Health is balances within three dosha, dhatu and mala which leads to sound physical and psychological state of mind. Vitiated doshas lead to diseases which can be assessed with the help of Nadi pariksha which is non invasive tool that has been used from thousands of years by Ayurveda.

With more specifications and diagnosis, Nadi gati is very specific entity mentioned by Ayurveda while describing Nadi pariksha. The perception of the pulse with respect to gati is different with different dosha Predominance.

The speed, stability and gati (pulse velocity) of the pulse vary with the aggravated doshas and assessing such variations with Nadi pariksha is an art and science of its own. The traditional Ayurveda practitioners were adopting in pulse-based diagnosis and used to diagnose the diseases effectively by just placing fingers on the radial artery.Different gunas i.e. qualities like  manda (slow), sthira (stable), chapala (fast) and kathina (hard) can be also assesed with the help of Nadi.

These qualities or properties of Nadi are measurable and can be associated to modern pulse parameters. The terms manda (slow) and chapala (fast) correspond to the speed or velocity of the pulse. Pulse velocity and its abnormalities also significantly decodes abnormalities in cardiovascular functioning.

The main and significant Nadi guna to be assessed is Shtiratva. Gati sthiratva or wave formation patterns of the Nadi should be very stable. The deflection in Sthiratva i.e. chapala or mand Nadi is associated with many disorders or also sign of Arishta (early signs of death) explained by Ayurveda.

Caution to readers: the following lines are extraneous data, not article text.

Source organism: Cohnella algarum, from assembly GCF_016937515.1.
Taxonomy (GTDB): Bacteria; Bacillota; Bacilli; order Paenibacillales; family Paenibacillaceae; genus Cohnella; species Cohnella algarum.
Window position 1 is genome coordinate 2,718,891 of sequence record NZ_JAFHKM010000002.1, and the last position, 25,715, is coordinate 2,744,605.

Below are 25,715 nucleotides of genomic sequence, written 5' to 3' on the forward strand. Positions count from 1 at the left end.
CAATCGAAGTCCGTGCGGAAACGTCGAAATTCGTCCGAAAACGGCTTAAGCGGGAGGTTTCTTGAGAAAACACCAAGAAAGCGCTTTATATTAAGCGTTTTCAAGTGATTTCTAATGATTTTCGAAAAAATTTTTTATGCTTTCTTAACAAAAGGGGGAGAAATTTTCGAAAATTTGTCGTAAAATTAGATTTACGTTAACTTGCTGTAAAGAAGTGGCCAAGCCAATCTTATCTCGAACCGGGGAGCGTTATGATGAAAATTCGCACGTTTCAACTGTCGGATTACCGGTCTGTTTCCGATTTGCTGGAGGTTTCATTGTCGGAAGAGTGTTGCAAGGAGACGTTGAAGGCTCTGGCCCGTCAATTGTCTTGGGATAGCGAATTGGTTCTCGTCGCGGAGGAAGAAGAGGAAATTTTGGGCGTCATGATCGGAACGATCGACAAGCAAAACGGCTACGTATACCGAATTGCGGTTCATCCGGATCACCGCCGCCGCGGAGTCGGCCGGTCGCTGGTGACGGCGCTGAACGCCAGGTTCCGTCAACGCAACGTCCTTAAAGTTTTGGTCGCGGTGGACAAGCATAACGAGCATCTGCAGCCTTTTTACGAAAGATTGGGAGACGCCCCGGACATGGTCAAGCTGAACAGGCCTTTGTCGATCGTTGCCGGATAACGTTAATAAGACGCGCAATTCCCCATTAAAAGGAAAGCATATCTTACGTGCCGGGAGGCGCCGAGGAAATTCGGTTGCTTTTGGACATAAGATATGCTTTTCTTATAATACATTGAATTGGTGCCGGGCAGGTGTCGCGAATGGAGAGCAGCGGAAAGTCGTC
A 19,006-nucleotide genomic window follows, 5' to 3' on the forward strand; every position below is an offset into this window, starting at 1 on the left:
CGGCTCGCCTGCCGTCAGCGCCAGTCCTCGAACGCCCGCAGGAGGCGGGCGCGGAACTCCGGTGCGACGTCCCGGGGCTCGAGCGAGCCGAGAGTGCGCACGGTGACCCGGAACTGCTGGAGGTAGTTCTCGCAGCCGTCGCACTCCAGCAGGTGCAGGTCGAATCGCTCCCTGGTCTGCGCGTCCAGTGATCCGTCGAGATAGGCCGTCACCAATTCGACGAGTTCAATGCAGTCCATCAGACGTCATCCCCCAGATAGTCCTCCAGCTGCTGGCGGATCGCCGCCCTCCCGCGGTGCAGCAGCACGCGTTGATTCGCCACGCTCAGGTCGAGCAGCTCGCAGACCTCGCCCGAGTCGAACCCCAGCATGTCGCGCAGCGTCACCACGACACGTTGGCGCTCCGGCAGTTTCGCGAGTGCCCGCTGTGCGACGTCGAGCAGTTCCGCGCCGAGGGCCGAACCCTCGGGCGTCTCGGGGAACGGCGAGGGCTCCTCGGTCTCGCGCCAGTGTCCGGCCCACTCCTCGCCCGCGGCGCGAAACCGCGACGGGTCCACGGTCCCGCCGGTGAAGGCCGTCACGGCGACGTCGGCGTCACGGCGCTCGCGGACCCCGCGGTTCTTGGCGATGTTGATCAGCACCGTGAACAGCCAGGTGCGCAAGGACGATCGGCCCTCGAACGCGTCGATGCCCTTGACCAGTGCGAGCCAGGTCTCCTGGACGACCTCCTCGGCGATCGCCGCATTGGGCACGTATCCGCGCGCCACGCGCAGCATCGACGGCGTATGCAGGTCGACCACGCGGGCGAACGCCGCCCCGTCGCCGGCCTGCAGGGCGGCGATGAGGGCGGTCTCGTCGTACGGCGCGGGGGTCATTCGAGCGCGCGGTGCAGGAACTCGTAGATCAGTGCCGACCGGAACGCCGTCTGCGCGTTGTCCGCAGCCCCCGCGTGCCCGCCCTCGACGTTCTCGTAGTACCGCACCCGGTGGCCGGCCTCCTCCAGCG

The ayurveda classics have discussed the stability of the pulse in detail with a mention of intermittent Nadi which will be sometimes slow, sometimes fast and sometimes stops in between. 

This stability or sthirtva of Nadi is very much resembles with associated to modern parameter pulse rate variability. As stable pulse is more rhythmic in nature the term tala which corresponds to rhythm can also be used to represent stability of the pulse

The stability of the pulse also depends on various physiological and psychological states of the person according to both Ayurveda and modern science

Heart rate variability (HRV) and Nadi Pariksha

Heart rate variability (HRV) is the physiological phenomenon of variation in the time interval between heartbeats. It is measured by the variation in the beat-to-beat interval. HRV shows you the time interval between two heartbeats, measured in milliseconds (ms). 


A normal HRV for people in their teens and 20s averages between 55 and 105 milliseconds, but most folks aged 60 years and up have lower heart rate variability, averaging between 25 to 45 milliseconds.

Heart rate variability (HRV) is a valuable indicator of mental and physical health. It can quantify your energy levels and even predict when your heart will stop beating. Given the mind-body connection, this could theoretically measure your mental fitness progress.